David Einhorn is one of our favorite hedge fund managers. His fund, Greenlight Capital, has returned 18.9% per year since its inception in 1996. This number used to be over 22% when we first started Insider Monkey four years ago.
Greenlight Capital’s assets under management has been increasing as its annualized return and alpha have been decreasing. You probably have observed a similar pattern in the entire hedge fund industry. Assets have been increasing and returns and alpha have been decreasing. This isn’t a coincidence.
When David Einhorn’s Greenlight files its 13Fs, investors usually focus on his largest positions which were Micron Technology, Inc. (NASDAQ:MU) and Apple Inc. (NASDAQ:AAPL) at the end of 2014. However, these are also large-cap stocks that are closely watched and researched by everyone else.
Let’s take Apple. We doubt that David Einhorn has any informational advantage over other investors when it comes to AAPL. Every single detail or rumor about Apple is immediately covered by the media. Apple’s products and business model are also well-known and understood by investors. Apple’s competitors are also well-known and popularly analyzed.
The trick to making money by investing in Apple is to accurately predict its future sales and profits. We doubt that David Einhorn’s analysts have a leg up on the other investors in that department either.
So, why does David Einhorn invest in Apple whereas other investors don’t? He explained his thesis as follows in his latest investor letter:
“The new phones appear to be selling at record levels. Earnings per share have grown 20% for the last couple quarters and are likely to accelerate in the near term. AAPL shares remain inexpensive at 14x 2015 estimates and less than 12x net of cash.”
Basically, Einhorn believes that Apple’s earnings will accelerate whereas other investors don’t want to bet on that. Einhorn has been very bullish about Apple for a very long time. In 2012, when the stock was at $700, Einhorn predicted Apple reaching $1000. He painfully watch the stock dwindle down below $400 over the following 12 months. We aren’t saying that Apple will lose nearly half of its value again. All we are saying is that neither we nor Einhorn don’t know what Apple Inc. will do. Why do we say this?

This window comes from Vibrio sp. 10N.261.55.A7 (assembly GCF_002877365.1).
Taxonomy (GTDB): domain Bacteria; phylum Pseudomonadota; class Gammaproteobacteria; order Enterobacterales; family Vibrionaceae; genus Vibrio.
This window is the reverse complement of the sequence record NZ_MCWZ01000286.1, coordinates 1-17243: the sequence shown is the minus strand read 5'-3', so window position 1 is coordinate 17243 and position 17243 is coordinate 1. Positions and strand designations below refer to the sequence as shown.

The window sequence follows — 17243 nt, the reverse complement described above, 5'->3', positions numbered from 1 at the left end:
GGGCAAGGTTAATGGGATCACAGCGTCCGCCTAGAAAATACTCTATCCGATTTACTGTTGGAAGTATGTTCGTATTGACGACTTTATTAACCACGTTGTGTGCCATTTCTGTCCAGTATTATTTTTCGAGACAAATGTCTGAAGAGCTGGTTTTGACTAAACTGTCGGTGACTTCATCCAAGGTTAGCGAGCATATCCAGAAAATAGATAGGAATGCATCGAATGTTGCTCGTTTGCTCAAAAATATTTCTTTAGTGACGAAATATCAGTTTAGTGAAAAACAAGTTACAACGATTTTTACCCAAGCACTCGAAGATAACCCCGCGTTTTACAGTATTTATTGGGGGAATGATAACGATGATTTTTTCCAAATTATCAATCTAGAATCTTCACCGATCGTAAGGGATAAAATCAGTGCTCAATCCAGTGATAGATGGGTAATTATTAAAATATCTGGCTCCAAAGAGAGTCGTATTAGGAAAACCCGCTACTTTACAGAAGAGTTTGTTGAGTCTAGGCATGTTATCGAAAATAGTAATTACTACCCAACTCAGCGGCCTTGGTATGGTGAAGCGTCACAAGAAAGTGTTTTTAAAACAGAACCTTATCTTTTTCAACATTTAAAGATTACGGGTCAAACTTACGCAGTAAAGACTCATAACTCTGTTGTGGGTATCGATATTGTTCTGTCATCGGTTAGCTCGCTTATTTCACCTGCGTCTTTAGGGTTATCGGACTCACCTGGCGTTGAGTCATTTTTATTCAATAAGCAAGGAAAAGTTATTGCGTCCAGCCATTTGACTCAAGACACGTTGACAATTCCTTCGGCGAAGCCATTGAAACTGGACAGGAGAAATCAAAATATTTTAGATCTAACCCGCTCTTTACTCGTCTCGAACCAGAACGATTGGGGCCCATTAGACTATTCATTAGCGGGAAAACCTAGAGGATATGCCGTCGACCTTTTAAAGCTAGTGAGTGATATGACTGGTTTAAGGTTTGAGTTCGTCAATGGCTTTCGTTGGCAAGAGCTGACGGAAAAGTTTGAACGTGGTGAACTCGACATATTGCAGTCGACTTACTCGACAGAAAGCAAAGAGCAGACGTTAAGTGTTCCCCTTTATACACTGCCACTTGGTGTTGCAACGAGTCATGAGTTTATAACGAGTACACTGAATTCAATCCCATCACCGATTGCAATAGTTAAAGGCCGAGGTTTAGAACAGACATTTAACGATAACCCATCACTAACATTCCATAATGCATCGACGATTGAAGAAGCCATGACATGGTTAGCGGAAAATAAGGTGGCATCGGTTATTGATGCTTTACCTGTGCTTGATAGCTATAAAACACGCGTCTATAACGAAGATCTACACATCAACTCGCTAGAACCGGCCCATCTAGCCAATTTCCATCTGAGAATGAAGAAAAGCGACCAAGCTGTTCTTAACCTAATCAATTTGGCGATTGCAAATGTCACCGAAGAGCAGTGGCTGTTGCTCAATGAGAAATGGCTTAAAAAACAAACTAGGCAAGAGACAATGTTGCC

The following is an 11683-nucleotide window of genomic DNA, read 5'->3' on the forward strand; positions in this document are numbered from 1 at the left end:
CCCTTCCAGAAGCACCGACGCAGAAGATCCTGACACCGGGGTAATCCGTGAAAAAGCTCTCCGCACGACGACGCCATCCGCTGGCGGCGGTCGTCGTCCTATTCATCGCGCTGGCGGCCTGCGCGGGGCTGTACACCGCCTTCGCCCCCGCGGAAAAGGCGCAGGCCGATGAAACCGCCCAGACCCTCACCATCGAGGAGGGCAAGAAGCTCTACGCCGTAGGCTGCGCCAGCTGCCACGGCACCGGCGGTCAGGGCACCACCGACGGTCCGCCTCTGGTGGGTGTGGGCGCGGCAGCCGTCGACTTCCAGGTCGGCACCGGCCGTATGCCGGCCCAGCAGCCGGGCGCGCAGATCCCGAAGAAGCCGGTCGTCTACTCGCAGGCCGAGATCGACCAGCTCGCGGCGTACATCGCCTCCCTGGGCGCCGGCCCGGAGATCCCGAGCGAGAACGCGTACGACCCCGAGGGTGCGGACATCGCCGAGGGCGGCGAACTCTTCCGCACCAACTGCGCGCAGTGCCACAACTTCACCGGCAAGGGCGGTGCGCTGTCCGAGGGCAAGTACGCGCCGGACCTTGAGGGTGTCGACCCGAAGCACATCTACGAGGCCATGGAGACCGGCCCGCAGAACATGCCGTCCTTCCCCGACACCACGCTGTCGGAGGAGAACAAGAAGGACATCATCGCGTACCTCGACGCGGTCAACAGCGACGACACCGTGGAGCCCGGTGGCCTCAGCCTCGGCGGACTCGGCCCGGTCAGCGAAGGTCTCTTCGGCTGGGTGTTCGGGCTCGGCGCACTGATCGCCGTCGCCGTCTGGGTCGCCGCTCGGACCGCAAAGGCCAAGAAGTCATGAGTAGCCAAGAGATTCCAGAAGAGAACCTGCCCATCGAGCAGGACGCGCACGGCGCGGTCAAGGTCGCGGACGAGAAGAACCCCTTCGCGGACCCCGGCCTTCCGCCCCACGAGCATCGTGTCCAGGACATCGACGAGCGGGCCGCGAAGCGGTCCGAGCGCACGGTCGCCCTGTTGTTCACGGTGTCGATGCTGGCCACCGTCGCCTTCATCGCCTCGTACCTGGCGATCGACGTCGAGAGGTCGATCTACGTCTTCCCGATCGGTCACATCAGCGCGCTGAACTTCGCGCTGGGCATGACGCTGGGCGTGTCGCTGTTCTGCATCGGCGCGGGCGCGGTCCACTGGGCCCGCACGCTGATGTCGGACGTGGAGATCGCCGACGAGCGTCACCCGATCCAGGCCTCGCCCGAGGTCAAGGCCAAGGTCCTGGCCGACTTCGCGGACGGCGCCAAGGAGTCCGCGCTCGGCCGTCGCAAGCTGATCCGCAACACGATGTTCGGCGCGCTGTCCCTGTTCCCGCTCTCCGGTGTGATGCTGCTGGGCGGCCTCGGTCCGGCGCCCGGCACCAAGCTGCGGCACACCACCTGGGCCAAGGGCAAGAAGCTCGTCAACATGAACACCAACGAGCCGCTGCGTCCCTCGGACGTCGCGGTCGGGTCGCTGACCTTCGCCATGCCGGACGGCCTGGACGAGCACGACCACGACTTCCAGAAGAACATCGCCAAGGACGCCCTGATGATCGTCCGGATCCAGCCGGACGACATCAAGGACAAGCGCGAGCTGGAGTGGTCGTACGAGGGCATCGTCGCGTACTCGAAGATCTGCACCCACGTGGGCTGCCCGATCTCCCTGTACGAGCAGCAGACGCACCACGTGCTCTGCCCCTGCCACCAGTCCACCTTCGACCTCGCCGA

Well, we analyzed the performance of David Einhorn’s large-cap stock picks that were disclosed in historical 13F filings. Einhorn didn’t have more than two large-cap stocks in his portfolio every quarter before 2008. When he has managed a much smaller portfolio, he was focusing on much smaller stocks and generating much higher returns.
Between 2008 and 2012 he had as many as nine large-cap stocks in his portfolio at any given point in time (Apple was one of these stocks). These large-cap stock picks returned an average of 0.23% per month during these five years. The S&P 500 returned an average of 0.29% per month during the same period.
We also calculated risk adjusted returns using Carhart’s four-factor model. Einhorn’s large-cap stock picks generated a monthly alpha of negative four basis points per month. What does this mean? David Einhorn’s large-cap stock picks, on average, failed to beat the market recently.
David Einhorn isn’t an exception either. There are very few hedge fund managers whose large-cap picks generated annual alphas of more than five percentage points.